Friday, January 30, 2009

Tyson Brazil to grow international poultry sales

Tyson Foods confirmed this week that it was actively pursuing poultry production growers for its Brazilian poultry operations.
“Tyson is preparing its new acquisitions to export chicken products to markets such as the European Union this year,” Joster Macedo, president of Tyson Brazil was quoted by Dow Jones Newswires.
In September of 2008 Tyson acquired three Brazilian poultry companies with plans to expand poultry production in that country to four million birds per week by 2011. Rick Greubel, president of Tyson Foods International was quoted in Arkansas’ The Morning News as saying that Tyson plans on securing grower financing for 670 new poultry growers to build poultry houses as part of the company’s expansion effort. Tyson stated that it remains committed to its Brazilian investment as it is currently in the process of obtaining export licenses for all its Brazilian plants.
Dow Jones News reports that Tyson expects to generate between 60-70% of its Brazilian revenues from exports by the end of 2009. Meanwhile, domestic demand within Brazil remains strong: “Brazil is a country of 195 million people and has experienced seven years of relative economic stability and GDP growth. Per capita poultry consumption there is about 38 kilos (83.6 pounds), which is comparable to U.S. consumption, and there remains room to grow,” said Greubel.

Thursday, January 29, 2009

UK plans new poultry welfare rules

Plans to implement Europe's first comprehensive welfare rules on chickens raised for meat were released for consultation by Farming Minister Jane Kennedy.
The EU rules focus on the overall welfare of birds, as well as the individual factors that contribute to welfare, and include the monitoring of birds at slaughterhouses so that signs of poor welfare can be raised with both producers and agencies responsible for animal welfare and food safety.
The rules also include new limits for ammonia and carbon dioxide and standards for temperature, humidity and maximum stocking density, as well as clear requirements for industry training.
"These new EU rules are a welcome improvement on the limited conditions previously applied to the welfare of chickens raised for meat,” said Kennedy. “From now on, we will be looking at what really matters, which is the overall welfare of the bird, itself. "The fact is that many factors contribute to high welfare standards, and that's what we're focusing on - better standards for all birds across Europe. For most English producers, the new requirements simply build on systems that are already in place and working well," Kennedy said.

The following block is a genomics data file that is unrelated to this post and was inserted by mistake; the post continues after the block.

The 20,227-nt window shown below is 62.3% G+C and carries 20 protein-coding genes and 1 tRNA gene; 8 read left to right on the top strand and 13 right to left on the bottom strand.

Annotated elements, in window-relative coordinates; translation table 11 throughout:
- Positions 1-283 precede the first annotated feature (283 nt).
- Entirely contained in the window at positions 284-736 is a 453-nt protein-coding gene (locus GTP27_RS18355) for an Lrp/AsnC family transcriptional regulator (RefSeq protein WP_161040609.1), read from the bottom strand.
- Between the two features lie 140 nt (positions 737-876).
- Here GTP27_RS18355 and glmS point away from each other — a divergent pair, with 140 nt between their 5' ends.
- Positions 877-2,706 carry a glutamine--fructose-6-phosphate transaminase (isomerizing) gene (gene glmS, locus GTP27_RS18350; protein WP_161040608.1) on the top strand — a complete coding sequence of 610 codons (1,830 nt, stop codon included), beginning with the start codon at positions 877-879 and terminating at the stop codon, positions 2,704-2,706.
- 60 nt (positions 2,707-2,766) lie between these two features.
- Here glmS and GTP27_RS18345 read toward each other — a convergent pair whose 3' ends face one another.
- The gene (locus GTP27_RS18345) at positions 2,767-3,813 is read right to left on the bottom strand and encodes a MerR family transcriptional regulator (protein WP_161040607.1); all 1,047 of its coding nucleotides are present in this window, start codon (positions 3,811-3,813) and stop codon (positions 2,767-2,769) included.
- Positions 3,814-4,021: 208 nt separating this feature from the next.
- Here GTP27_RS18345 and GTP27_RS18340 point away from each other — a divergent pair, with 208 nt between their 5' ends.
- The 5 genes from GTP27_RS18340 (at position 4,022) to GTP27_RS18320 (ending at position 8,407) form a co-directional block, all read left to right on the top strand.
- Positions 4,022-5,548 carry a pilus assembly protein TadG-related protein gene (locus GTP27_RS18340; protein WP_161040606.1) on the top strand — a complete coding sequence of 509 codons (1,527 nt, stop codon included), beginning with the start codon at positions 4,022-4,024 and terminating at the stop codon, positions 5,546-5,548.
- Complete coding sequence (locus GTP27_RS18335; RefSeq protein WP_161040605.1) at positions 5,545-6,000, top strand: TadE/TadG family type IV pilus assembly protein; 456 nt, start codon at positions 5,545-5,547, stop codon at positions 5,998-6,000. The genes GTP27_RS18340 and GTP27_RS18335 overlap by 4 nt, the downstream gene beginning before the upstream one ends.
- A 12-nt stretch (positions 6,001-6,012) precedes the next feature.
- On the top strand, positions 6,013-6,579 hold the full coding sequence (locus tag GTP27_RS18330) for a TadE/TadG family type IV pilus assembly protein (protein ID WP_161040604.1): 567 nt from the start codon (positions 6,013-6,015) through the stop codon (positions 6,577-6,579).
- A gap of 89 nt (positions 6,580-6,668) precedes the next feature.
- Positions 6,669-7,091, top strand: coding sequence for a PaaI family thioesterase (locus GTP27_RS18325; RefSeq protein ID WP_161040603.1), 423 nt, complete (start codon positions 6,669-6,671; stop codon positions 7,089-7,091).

The new EU rules, due to come into force in June 2010, cover all chicken meat production holdings with more than 500 birds. They do not apply to holdings with only breeding stocks of meat chickens, hatcheries, extensive indoor, free range or organic chickens.The proposals have been released for consultation, with the closing date for responses April 20, 2009.

Wednesday, January 28, 2009

Modernizing food safety system on Vilsack's priority list

Agriculture Secretary Tom Vilsack said Monday that he would look at revamping the current food safety system and tightening control in the wake of past and recent failures to protect the public from dangerous food-related outbreaks.
"A modernized system would have as a goal prevention, early detection if it can't be prevented, and mitigation of any adverse impacts if something occurs," Reuters quoted Vilsack during a conference call with reporters.
The announcement comes just after an outbreak of salmonella in the U.S. has been linked to peanut butter, which has caused a massive recall of products containing peanut butter from grocery store shelves nationwide. The outbreak has resulted in seven reported deaths and sickening people in 43 states, as of January 23. Currently, the U.S. Food and Drug Administration has jurisdiction over 80% of the nation’s food supply, but the USDA is in charge of the regulation of poultry, beef, eggs and other meats.